Soldier in Hospital Photograph

Simple candid photographs of ordinary soldiers in hospital are unusual- normally press photos show wards of men in beds with nurses bustling around and most men did not think to take their own snapshots of these less than enjoyable moments of army life. Today’s photograph is therefore very informative and shows a young soldier (we know from other photographs in the selection I bought this one with that his name was Eric) sitting up cheerfully in his hospital bed at some point in World War II:

The patient is dressed in the standard British Army pyjamas issued to injured men. They lacked fly buttons to make access easier for men with injuries and they were loose fitting to prevent rubbing injured skin. They were made in pale blue and red stripes:

On the shelf of the bedside cabinet we can see a few personal items which look like shaving equipment and a standard British Army 1 pint china mug can be seen resting on the top:

On the wall of the ward can be seen a set of earphones wired into some central system. I am not entirely sure what these are, but my suspicion is that they would be wired into some sort of entertainment such as the wireless to amuse patients well enough to sit up, without disturbing sicker members of the war:

Some military hospitals could be very well appointed as Joan Holgate recalled:

Longdon Hall was situated far from the sea in the beautiful Staffordshire countryside about five miles from Lichfield. It was an ‘edifice of historical interest’ but in 1940 it was the residence of a Mr Burnett who had turned it over to the British Red Cross to be used as a hospital by the RAF.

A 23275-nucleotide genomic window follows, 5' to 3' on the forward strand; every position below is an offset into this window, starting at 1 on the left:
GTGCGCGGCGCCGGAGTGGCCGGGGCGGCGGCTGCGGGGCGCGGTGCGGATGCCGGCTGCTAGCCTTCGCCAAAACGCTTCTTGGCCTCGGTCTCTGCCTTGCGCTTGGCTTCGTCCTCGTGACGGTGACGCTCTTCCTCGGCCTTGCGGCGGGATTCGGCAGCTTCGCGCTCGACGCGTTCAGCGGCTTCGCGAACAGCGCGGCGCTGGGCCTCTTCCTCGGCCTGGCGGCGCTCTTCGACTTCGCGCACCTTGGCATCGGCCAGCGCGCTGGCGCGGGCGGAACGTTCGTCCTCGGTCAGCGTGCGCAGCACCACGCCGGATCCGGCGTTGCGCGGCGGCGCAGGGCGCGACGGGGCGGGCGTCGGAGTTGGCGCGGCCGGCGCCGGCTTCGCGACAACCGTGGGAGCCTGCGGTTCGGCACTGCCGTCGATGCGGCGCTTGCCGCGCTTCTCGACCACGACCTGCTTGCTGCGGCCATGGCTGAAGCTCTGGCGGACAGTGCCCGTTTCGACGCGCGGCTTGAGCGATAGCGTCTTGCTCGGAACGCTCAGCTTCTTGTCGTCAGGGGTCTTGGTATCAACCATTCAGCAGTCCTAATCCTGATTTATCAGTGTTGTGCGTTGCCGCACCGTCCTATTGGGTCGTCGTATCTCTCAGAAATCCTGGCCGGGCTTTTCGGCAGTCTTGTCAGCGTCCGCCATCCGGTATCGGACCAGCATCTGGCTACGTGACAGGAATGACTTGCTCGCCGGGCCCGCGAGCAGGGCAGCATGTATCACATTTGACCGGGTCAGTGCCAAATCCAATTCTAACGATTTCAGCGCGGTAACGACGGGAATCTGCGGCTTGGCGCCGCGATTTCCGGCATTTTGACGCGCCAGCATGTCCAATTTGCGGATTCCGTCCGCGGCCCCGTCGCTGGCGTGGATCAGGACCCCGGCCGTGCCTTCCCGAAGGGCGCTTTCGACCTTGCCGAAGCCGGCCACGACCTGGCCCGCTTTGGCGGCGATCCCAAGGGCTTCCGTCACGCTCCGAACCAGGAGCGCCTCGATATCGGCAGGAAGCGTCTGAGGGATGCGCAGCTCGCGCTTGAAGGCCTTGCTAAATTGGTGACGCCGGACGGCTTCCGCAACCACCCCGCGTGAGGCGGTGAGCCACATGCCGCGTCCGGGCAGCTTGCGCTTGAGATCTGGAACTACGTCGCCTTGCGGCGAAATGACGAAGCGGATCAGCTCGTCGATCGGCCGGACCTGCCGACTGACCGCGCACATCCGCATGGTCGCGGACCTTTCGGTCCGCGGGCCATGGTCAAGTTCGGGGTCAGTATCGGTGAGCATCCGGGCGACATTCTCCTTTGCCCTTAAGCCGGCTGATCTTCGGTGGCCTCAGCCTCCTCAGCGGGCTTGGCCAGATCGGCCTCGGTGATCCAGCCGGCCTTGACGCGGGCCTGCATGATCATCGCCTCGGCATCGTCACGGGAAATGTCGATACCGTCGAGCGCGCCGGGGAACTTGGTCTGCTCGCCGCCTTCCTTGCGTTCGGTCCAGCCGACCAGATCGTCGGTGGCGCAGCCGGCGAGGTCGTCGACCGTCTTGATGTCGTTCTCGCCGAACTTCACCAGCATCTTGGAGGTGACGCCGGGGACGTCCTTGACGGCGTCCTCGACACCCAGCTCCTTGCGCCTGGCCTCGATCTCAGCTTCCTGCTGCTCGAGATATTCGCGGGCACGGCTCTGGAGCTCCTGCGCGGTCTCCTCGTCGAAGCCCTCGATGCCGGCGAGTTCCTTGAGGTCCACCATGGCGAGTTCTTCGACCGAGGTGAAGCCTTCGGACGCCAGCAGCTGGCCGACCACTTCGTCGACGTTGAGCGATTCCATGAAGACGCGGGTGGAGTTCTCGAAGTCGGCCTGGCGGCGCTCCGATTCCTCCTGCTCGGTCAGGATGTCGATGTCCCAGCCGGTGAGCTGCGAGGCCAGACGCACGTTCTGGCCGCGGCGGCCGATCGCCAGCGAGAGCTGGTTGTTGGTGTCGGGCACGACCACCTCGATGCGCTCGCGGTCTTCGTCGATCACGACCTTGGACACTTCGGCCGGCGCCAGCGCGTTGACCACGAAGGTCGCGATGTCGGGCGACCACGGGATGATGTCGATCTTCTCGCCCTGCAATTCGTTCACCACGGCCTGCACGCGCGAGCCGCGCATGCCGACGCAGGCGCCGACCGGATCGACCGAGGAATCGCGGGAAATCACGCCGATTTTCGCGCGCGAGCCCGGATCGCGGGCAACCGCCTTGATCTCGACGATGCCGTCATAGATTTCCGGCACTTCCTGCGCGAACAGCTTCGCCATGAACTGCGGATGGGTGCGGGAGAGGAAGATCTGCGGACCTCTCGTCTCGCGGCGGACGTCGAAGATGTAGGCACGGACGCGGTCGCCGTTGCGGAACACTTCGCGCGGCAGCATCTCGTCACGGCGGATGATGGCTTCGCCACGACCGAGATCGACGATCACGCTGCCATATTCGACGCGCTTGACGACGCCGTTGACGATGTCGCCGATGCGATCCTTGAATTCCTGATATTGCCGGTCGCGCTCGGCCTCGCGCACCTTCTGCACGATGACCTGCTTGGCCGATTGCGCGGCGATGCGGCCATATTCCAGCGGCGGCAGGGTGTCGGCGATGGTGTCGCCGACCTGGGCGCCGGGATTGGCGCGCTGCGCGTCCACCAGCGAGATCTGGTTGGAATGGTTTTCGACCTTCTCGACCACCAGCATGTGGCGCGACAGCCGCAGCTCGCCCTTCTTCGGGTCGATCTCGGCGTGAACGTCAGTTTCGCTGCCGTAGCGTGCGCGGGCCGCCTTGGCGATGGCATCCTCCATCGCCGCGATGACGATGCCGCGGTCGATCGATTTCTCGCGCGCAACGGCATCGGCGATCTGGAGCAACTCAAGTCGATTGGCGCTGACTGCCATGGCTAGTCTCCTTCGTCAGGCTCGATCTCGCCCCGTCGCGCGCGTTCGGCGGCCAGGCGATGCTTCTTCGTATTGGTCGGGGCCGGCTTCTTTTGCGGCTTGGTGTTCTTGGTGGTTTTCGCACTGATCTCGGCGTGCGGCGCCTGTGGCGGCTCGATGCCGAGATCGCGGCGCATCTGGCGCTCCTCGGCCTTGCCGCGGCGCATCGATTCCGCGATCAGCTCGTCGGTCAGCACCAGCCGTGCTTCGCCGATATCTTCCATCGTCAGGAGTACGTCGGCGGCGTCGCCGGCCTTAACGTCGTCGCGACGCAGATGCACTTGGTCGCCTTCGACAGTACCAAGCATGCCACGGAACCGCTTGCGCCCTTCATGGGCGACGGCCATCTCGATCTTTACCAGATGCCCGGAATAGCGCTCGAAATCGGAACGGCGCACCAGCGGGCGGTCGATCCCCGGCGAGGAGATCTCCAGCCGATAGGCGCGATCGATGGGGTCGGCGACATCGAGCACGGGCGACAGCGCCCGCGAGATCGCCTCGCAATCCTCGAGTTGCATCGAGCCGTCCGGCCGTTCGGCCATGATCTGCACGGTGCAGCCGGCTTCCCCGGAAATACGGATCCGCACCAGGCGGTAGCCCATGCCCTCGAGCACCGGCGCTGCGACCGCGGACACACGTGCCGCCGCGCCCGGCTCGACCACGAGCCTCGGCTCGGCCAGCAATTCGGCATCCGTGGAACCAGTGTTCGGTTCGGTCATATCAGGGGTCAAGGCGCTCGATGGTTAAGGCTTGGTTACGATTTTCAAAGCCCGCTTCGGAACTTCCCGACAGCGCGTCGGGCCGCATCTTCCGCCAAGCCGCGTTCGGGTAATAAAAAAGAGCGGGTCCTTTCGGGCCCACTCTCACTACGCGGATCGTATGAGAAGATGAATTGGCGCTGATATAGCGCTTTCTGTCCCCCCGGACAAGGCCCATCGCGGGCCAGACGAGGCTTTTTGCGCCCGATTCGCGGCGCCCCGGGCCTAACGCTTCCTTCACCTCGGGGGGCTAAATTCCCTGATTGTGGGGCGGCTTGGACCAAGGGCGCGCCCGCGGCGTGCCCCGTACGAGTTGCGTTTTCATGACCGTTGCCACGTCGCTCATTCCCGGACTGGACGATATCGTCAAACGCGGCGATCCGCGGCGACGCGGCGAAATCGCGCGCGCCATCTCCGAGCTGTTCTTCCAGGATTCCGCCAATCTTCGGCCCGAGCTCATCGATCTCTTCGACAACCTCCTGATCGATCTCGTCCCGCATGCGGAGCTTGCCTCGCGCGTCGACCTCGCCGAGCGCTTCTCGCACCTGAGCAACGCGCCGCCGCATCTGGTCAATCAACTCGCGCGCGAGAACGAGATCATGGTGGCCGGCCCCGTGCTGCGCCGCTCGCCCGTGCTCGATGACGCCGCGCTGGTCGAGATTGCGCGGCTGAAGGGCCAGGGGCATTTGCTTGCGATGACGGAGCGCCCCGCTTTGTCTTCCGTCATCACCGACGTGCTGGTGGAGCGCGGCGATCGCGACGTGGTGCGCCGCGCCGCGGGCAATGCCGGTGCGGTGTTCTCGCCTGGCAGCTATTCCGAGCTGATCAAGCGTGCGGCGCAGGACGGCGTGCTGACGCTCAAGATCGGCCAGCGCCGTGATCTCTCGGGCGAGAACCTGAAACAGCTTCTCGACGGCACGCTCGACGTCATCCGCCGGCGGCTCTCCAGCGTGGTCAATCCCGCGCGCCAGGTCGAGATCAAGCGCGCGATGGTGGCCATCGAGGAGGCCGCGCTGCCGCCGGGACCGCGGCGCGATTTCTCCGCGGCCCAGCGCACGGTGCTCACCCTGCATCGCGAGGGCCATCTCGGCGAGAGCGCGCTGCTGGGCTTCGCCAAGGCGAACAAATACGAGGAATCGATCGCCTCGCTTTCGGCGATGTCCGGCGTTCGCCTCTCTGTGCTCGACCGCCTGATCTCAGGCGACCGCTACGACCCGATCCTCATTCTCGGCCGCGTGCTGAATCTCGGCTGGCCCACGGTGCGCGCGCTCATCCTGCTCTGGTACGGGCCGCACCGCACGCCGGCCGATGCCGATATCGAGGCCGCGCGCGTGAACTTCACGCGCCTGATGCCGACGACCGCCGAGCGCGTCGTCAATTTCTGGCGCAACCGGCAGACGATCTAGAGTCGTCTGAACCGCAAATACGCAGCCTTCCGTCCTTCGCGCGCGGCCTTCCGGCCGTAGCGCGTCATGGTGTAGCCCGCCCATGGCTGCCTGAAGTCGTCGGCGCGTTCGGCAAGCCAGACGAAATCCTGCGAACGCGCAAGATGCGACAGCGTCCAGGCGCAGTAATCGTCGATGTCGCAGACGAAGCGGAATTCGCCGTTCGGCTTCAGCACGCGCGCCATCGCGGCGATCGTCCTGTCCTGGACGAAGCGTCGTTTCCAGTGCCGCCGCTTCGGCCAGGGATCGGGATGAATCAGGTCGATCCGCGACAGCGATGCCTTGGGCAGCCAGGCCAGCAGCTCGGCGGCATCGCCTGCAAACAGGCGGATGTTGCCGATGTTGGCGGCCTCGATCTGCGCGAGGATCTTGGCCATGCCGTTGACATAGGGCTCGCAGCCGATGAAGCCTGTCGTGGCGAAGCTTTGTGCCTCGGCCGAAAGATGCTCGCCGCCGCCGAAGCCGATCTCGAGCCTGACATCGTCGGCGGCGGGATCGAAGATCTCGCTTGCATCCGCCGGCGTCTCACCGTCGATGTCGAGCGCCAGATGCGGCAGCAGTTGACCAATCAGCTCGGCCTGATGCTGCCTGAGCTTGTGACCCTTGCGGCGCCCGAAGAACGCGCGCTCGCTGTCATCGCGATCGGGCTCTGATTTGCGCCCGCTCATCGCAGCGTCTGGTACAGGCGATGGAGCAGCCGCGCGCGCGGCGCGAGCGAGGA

The wards were named after old Staffordshire families: Berkley, Talbot, Anglesey and Chetwynd, with a resident ghost on permanent night duty. The Red Cross appointed a Commandant and a Quartermaster; both high-minded ladies in low-heeled shoes, to administer the hospital, and sisters and nurses to care for the patients. The nursing staff were closely supervised; no patient was allowed to date a nurse without first asking the Commandant for permission. Usually this was refused. As many as 15 nationalities were admitted for treatment: Australians, Canadians, American flyers who had volunteered to fly with the RAF, Poles, Czechs, free French, Belgians, Norwegians and Dutch etc. The Canadian Red Cross sent us food parcels consisting of large tins of butter, jam, marmalade, dried eggs, corned beef, tea and coffee. So we were able to treat our patients to a varied cuisine.

Longdon Hall had a Victorian walled kitchen garden, complete with two ancient gardeners to dig for victory. They managed to produce fresh vegetables, tomatoes, peaches, even strawberries and asparagus: wonderful luxuries in wartime. There were free-range eggs and cream, skimmed from the pans in the cool dairy. We never heard an air raid siren and the only enemy planes we did hear were the German bombers passing high above on their way to bomb Liverpool, Coventry or Sheffield. Our airmen were young and fit and recovered from their injuries with the minimum of help from us, and many soon rejoined their squadrons to fight again.

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